Dr. John Hilinski Answers Frequently Asked Questions About Ear Surgery
Recently, the American Society for Aesthetic Plastic Surgery (ASAPS) released statistics revealing that 30,358 otoplasty procedures were performed across the United States in 2012, making ear surgery the 10th most popular cosmetic surgery performed last year. In light of the procedure’s popularity, we sat down with our double-board-certified facial plastic surgeon, Dr. John Hilinski, to learn a bit more about cosmetic ear surgery at our San Diego facial plastic surgery practice. Below are Dr. Hilinski’s responses to some frequently asked questions regarding otoplasty.
Question: What is the main benefit of otoplasty?
Dr. Hilinski: The main benefit is that patients who are born with poorly developed, overly prominent ears can achieve a more natural appearance with less undesired attention being drawn to their ears. This type of cosmetic ear surgery is considered a permanent correction to their congenital abnormality.
Q: Who is a good candidate for otoplasty?
DH: The best candidates for otoplasty, or ear pinning surgery, are patients who have overly prominent or excessively large ears and wish to have them reshaped to appear more proportionate to their overall facial features. These patients typically have ears that stick out too far from the side of that head. For instance, one of the most prominent features of a poorly developed ear is the fact the surface of the ear can be easily seen when looking directly at the patient. Normally, a majority of the ear surface cannot be visualized when seen from the frontal angle. If the ear is not fully developed, it does not have an opportunity to fold in closer to the head. Consequently, it remains further out.
In the photo to the left, this underdevelopment is represented by the yellow line indicating how the ear nearly sticks out at a 90 degree angle from the plane of the head. In many cases, this is because the conchal bowl, the cup in the center of the ear, is much larger than average. Another common feature of a poorly developed ear is a much flatter surface. The normal, well-developed ear has a number of undulations and creases that collectively form a natural contour. When the ear is absent of these hills and valleys, it looks flat and underdeveloped. This is usually from a poorly developed antihelix, which is the long ridge naturally present in the normal ear. Other frequent findings in otoplasty candidates include a taller than normal ear – as shown by the red line in the adjacent photo – as well as a lobule, the fleshy bottom portion of the ear, that sticks out too far.
Q: Are there any age restrictions for ear pinning surgery?
DH: It is recommended that surgeons wait until the ear has stopped growing before performing otoplasty surgery. In most patients, this is around age five to six years old. Anytime after this period, patients can undergo otoplasty surgery without any significant concerns about future ear growth complicating matters. It also just so happens that patients begin to start their schooling around five to six years of age, and we all know how mean other children can be, so to a certain extent, getting the ears pinned back and corrected before children start the schooling process to prevent teasing can be a huge advantage psychologically.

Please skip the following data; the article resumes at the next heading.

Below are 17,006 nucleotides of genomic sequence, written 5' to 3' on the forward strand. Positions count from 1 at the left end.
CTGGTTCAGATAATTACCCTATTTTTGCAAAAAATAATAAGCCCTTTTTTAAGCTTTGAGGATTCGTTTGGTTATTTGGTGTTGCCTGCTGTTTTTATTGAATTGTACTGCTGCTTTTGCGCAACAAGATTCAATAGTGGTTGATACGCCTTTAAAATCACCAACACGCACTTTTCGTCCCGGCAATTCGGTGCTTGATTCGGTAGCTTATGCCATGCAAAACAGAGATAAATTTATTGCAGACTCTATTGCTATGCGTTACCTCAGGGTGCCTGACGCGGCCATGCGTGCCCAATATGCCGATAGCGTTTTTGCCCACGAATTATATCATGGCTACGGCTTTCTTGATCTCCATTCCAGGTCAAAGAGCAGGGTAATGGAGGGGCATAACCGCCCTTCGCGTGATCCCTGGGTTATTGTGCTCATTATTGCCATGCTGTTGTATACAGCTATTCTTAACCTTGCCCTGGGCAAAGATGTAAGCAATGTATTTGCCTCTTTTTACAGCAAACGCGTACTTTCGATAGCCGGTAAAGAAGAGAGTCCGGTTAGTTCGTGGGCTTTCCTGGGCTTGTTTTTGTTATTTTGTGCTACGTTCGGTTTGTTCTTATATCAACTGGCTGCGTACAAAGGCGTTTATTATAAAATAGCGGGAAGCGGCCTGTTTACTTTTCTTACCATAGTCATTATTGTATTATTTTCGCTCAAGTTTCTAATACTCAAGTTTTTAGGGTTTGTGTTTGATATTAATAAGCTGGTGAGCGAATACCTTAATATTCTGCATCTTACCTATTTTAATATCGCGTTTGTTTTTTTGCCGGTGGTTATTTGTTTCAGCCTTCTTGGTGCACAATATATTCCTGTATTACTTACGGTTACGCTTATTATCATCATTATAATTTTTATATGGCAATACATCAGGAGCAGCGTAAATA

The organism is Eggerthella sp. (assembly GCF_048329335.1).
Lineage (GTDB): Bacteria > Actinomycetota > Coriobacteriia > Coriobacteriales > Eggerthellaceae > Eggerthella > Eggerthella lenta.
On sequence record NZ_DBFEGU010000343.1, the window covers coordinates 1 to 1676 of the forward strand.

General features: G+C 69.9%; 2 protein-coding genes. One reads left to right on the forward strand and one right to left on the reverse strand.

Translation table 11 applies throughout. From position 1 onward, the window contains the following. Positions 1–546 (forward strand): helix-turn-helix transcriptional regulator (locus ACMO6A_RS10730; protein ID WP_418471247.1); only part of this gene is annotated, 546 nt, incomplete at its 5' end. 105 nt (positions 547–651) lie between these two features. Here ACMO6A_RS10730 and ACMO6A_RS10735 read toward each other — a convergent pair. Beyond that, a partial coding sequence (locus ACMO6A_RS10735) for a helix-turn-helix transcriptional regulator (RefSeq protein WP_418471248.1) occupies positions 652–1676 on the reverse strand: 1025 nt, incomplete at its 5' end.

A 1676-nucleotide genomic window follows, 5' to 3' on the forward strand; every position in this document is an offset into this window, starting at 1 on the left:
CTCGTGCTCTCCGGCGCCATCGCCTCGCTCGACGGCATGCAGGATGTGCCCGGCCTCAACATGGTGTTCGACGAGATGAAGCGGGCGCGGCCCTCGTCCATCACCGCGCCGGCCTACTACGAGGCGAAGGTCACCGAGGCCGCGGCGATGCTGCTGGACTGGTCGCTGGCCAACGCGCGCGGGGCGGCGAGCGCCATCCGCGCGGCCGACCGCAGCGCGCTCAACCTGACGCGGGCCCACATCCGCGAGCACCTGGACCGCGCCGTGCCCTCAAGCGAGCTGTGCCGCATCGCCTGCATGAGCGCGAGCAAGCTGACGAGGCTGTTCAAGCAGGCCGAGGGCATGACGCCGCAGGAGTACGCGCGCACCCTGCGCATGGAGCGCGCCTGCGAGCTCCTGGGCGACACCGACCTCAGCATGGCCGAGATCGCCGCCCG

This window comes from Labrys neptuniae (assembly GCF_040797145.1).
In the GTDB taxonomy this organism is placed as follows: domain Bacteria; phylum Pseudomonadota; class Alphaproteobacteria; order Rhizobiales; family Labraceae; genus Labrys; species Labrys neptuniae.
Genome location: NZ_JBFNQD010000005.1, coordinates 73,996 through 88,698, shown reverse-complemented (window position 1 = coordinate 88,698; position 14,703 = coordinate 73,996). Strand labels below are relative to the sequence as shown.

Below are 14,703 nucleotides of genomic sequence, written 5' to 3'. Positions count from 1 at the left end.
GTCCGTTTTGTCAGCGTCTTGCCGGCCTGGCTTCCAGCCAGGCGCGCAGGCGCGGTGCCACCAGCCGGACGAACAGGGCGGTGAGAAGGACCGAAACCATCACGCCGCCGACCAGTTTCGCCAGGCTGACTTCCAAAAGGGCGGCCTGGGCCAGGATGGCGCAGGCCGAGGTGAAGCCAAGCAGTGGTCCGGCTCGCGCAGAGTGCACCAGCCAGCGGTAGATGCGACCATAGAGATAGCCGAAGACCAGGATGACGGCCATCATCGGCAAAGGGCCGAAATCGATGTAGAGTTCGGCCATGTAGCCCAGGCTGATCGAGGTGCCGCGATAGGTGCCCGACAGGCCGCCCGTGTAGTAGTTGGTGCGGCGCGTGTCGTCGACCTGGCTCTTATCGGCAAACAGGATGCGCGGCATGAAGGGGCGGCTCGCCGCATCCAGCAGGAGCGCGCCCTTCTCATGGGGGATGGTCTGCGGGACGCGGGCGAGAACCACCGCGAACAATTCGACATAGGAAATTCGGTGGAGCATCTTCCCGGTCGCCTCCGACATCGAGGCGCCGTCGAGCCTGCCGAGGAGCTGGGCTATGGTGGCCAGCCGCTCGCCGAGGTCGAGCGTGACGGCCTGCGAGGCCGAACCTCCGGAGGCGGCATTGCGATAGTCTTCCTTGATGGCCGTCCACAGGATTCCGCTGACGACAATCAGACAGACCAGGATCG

As far as an upper age limit, there really is not one when it comes to otoplasty surgery. Usually patients who go 40 to 50 years with overly prominent ears are not going to entertain the idea of cosmetic surgery given the fact they are typically accepting of their appearance by this age. However, there are certainly many exceptions to this rule. For example, just last year I performed otoplasty surgery on a 72 year old male who flew out from Hawaii to have me perform his ear pinning surgery!
Q: How do you perform an otoplasty procedure?
DH: During otoplasty surgery, the abnormal features of the ear are sequentially addressed until a more natural looking ear has been achieved. In my chosen technique, I use incisions that are completely hidden behind the ear, near where it attaches to the surface of the scalp. In this manner, I can hide the scars from direct view. Some of the skin considered excessive is removed, and the underlying cartilage is then reshaped. This usually involves removing some of the excess cartilage first. Once the framework of the overly prominent ear has been weakened, it can be reduced in size and shape. The ear is brought closer to the head using a series of sutures or stitches. The flat portion of the ear is then reshaped to create a natural-looking antihelix ridge. Finally, the lobule is then brought closer to the head as necessary.
Q: How long does the procedure typically take to complete?
DH: It normally takes me one to two hours to perform cosmetic ear pinning surgery. The good news is that young adults and older patients can have it done under just oral sedation with something like Ambien. Younger patients, and those adults who are more anxious, typically have otoplasty done while under a deeper IV sedation anesthesia.
Q: What makes your otoplasty technique different from others?
DH: My technique involves making incisions that are contained entirely behind the ear so that scarring is not visible. There are still many plastic surgeons in 2013 who continue to make incisions, and scars, on the front side of the ear, which continues to perplex me. I have one of the busiest otoplasty practices in all of San Diego and haven’t had to make an incision on the front of the ear yet to accomplish the desired goals for my standard otoplasty patients.
Contact Dr. John Hilinski
For more information about otoplasty, or to schedule an ear pinning consultation, please contact Dr. John Hilinski today.